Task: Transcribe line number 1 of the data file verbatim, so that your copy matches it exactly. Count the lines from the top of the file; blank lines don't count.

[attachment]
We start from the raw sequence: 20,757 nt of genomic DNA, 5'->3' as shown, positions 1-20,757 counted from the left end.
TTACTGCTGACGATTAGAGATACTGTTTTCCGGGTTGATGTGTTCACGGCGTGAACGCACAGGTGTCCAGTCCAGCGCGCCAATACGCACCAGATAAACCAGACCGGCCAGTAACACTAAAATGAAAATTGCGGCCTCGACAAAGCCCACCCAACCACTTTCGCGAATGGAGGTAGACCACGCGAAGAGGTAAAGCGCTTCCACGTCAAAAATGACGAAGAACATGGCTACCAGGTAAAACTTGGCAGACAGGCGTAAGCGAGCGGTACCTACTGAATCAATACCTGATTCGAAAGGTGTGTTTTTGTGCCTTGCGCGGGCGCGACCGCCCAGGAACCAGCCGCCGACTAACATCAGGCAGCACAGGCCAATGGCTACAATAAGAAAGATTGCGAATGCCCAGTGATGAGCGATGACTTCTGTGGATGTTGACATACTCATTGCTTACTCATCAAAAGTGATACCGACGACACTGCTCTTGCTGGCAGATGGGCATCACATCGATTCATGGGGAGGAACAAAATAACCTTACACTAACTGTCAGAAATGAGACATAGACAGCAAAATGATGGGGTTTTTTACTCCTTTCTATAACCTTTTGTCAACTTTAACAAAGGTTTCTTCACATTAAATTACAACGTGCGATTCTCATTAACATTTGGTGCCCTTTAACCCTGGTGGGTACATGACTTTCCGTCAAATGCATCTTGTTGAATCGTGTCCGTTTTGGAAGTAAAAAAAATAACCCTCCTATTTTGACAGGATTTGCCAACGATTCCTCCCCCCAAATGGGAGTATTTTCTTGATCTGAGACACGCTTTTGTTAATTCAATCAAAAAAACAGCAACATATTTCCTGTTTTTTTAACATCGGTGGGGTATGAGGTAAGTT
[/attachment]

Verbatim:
We start from the raw sequence: 20,757 nt of genomic DNA, 5'->3' as shown, positions 1-20,757 counted from the left end.